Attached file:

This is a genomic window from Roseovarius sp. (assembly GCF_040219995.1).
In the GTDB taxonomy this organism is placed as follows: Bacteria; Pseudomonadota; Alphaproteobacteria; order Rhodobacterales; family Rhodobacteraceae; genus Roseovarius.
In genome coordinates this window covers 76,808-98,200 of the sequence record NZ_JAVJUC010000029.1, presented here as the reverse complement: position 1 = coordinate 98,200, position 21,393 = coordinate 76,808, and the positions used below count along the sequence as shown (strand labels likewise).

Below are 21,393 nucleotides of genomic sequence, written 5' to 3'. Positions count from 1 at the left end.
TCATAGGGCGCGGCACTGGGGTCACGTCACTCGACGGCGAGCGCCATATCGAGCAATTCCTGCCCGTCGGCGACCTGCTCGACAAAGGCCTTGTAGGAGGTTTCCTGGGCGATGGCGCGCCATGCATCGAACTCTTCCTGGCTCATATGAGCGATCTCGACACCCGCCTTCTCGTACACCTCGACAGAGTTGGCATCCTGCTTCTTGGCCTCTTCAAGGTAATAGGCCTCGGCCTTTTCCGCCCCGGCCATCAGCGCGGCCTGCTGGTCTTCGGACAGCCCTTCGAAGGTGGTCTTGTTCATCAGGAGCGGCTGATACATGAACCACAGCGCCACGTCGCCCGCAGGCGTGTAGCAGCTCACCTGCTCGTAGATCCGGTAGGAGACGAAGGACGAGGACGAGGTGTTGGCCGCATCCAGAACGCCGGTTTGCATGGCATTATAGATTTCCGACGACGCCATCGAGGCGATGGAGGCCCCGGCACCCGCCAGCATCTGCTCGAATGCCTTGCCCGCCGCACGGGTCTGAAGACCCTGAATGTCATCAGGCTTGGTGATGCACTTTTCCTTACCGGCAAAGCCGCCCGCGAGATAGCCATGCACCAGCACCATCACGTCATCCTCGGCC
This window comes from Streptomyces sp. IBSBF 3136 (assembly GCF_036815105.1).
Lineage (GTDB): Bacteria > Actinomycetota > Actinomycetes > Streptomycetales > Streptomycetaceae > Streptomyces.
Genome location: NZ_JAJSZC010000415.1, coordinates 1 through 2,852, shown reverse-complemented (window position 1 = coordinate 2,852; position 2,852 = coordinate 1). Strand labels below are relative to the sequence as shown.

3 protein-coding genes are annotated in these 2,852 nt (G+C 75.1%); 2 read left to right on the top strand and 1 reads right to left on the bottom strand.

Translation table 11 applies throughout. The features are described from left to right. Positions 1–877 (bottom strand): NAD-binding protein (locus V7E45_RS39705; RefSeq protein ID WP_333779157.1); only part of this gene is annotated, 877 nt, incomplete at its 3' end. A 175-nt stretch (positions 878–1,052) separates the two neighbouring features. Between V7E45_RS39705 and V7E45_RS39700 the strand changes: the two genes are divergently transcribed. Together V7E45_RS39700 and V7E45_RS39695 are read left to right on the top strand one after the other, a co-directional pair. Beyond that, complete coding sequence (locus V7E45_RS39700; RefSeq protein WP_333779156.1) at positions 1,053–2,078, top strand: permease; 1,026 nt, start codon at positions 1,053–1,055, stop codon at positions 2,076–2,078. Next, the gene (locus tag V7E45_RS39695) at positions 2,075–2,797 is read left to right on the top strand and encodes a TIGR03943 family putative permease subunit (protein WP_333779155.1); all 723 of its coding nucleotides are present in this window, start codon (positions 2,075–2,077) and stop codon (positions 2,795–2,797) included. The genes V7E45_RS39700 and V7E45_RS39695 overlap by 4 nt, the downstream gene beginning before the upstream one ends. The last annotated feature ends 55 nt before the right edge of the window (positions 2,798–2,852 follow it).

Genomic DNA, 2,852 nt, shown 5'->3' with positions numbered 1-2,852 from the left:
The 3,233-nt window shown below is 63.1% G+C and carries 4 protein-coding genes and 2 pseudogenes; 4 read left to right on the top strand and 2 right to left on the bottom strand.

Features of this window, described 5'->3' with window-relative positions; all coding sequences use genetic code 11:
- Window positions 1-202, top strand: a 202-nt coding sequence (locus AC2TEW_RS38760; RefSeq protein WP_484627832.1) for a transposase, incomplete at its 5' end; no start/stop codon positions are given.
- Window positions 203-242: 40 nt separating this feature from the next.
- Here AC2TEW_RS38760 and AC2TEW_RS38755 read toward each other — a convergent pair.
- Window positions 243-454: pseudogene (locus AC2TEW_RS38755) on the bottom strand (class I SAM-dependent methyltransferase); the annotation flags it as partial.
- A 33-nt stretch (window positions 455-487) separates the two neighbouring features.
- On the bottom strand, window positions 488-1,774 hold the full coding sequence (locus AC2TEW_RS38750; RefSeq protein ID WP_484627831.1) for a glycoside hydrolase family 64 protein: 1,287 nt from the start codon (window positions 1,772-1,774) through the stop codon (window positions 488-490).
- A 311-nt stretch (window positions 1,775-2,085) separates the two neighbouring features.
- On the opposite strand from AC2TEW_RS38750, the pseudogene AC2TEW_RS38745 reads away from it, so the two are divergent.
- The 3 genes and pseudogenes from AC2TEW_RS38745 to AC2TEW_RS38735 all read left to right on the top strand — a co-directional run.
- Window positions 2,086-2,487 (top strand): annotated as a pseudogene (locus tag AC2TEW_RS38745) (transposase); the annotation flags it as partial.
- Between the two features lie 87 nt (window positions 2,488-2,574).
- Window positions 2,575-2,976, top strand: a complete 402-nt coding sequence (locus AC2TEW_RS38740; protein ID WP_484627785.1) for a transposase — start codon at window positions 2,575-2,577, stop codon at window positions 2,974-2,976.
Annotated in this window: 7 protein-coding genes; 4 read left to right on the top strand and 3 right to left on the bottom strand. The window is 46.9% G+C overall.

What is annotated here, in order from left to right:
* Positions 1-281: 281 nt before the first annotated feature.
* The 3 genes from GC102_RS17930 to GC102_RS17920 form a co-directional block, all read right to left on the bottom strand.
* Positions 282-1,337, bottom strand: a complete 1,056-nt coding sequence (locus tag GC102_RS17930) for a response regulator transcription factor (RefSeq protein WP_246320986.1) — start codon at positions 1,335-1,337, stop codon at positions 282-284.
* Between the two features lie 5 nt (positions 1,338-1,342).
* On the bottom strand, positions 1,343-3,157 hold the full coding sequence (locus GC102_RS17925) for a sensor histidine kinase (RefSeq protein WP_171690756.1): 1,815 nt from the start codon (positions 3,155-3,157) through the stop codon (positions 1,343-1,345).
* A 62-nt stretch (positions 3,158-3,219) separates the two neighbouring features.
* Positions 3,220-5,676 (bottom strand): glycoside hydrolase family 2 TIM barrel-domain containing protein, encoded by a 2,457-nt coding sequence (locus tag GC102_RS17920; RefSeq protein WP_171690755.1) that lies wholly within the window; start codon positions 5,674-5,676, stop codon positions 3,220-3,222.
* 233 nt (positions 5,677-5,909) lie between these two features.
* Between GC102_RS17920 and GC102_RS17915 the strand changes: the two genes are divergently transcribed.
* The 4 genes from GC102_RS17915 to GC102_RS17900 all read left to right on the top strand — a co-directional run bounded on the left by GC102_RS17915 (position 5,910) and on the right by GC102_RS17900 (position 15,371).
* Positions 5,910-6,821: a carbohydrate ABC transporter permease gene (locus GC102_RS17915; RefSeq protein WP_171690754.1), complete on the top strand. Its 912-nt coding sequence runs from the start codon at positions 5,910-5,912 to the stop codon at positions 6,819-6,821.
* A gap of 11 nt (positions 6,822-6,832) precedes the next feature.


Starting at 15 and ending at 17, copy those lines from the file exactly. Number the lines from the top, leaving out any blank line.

- Window positions 203-242: 40 nt separating this feature from the next.
- Here AC2TEW_RS38760 and AC2TEW_RS38755 read toward each other — a convergent pair.
- Window positions 243-454: pseudogene (locus AC2TEW_RS38755) on the bottom strand (class I SAM-dependent methyltransferase); the annotation flags it as partial.